Photo of woman in front of book by Christine Engelhardt for Pixabay

          “It’s a dangerous business, Frodo, going out your door,” he used to say. “You step into the Road, and if you don’t keep your feet, there is no knowing where you might be swept off to.” -Bilbo

When I thought about my thesis project for the MA in English program earlier this year, 2021, I knew I wanted to write about the famed author J.R.R. Tolkien and his Middle-earth. The quote above is from The Fellowship of the Ring. This quote is part of a scene where Frodo is talking to Sam as they leave the Shire (it’s a memory for Frodo about Bilbo and things he used to tell Frodo), and it was featured in the movie as well. For me, it represents the journey I am on as a writer. Sometimes when you begin writing or reading you never know where the adventure is going to take you. Writing my thesis about Tolkien and Middle-earth was an adventure, especially when trying to narrow down what I was going to write about. Do I write about the languages, the characters, or other aspects of his work? How was I going to approach it? I had so many ideas about what my topic was going to be.

As the time to take my capstone class grew closer, I learned about autoethnography. This would be the first time I used it in writing an academic paper. Using autoethnography was interesting because writing a thesis with personal thoughts about the work and how it impacted me was something I had never done. I made the final decision to look at Tolkien’s world and the few female characters in his work, The Lord of the Rings. The first time I read The Lord of the Rings was in high school and I became a fan of Tolkien after reading it. I was already writing stories but after that I knew I wanted to write fantasy. When I read it, I really didn’t notice that there were only a few female characters throughout the story. As a reader, it was a story of good vs evil and all the main character(s) were male. I think it didn’t bother me because in most stories I had read there was always a male main character and the female was the love interest that needed to be saved. Nowadays, as a writer and reader I enjoy the fact that there are more female protagonists in such stories.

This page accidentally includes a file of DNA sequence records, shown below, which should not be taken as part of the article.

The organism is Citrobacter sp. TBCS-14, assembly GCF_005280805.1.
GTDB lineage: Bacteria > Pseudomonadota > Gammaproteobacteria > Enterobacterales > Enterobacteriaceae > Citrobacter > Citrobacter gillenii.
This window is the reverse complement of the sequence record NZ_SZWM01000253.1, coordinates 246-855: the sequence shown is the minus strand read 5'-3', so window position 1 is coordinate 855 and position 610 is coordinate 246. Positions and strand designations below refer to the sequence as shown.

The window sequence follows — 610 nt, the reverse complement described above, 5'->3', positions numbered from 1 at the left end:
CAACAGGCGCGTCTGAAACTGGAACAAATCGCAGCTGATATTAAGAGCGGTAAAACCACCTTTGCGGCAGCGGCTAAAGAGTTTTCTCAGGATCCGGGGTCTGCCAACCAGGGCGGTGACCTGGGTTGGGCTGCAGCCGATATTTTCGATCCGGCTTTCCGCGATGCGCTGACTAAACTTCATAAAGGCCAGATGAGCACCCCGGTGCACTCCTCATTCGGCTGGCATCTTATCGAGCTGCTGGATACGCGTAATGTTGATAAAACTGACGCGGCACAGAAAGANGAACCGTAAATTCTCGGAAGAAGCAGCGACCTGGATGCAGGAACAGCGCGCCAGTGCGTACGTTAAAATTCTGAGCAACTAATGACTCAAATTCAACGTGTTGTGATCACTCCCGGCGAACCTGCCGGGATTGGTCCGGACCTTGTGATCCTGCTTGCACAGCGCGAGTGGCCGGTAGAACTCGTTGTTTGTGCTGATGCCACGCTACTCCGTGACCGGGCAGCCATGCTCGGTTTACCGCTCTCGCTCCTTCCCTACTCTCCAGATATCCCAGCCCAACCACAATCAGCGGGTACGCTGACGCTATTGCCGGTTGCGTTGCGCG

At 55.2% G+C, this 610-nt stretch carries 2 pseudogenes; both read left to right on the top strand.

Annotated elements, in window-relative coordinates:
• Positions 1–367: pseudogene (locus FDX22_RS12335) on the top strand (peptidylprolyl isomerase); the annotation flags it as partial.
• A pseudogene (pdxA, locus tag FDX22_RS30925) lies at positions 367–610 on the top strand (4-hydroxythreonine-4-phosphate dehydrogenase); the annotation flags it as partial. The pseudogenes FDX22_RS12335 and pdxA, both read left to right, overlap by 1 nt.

But when I began to do research on possible topics for the thesis one topic kept coming up over and over. That topic was how there are only a few female characters in The Lord of the Rings and how today’s fiction has been evolving into one where the females are the main characters. They don’t need to be saved or just be the love interest. My thesis began to unfold after doing some research on my final topic idea about Tolkien’s world, female characters, female gamers, and the stereotype that females are the love interests or damsels in distress. I chose autoethnography because it allowed me to add that personal angle to the paper because I am a female writer, reader, and gamer. My thesis gives readers insight into the impact of the book(s), movies, and games that are set in Middle-earth on me as a female writer and gamer.

Image by Pau Llopart Cervello from Pixabay